Sunday, December 03, 2006

It was just a few days ago (see November 30 posting below) that I talked about how extreme patterns can occur when looking at a small number of observations (e.g., several batters hitting above .400 early in the baseball season). But, I warned, it's hard to maintain extremely high (or low) levels of performance over larger numbers of attempts.

Yesterday, however, a Division III men's basketball player did as much as can be done within a single game to contradict my assertions. What happened was that Lincoln University's Sami Wylie shot 51% on three-pointers.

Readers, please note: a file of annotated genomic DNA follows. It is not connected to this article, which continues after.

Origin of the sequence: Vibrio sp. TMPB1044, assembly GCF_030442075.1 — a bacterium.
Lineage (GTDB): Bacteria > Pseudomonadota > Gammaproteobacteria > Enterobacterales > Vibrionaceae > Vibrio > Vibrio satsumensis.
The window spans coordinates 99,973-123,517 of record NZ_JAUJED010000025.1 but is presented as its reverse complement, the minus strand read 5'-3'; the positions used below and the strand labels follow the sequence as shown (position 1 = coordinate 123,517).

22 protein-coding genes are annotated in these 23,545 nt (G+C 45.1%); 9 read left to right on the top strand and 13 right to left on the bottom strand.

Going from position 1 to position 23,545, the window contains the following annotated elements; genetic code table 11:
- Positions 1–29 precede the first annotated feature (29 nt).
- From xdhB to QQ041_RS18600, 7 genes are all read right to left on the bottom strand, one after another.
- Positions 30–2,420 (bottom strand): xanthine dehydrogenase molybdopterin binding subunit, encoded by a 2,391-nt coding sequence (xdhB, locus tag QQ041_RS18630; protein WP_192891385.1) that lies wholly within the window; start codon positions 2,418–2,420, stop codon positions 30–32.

If a player were to have shot (roughly) 50% on 10 three-point attempts, I would find that moderately interesting. In 20 attempts? More impressive. And so on as the number of shots from behind the arc increased.

Well, in Wylie's case, he shot 51% on 41 attempts from three-point land. Yes, he shot 41 times from downtown, making 21 treys! All told, he ended up with 69 points in Lincoln's 201-78 win over Ohio State-Marion.'s article likens the game to a scene from the movie Pleasantville, where "every shot from every conceivable angle goes in."

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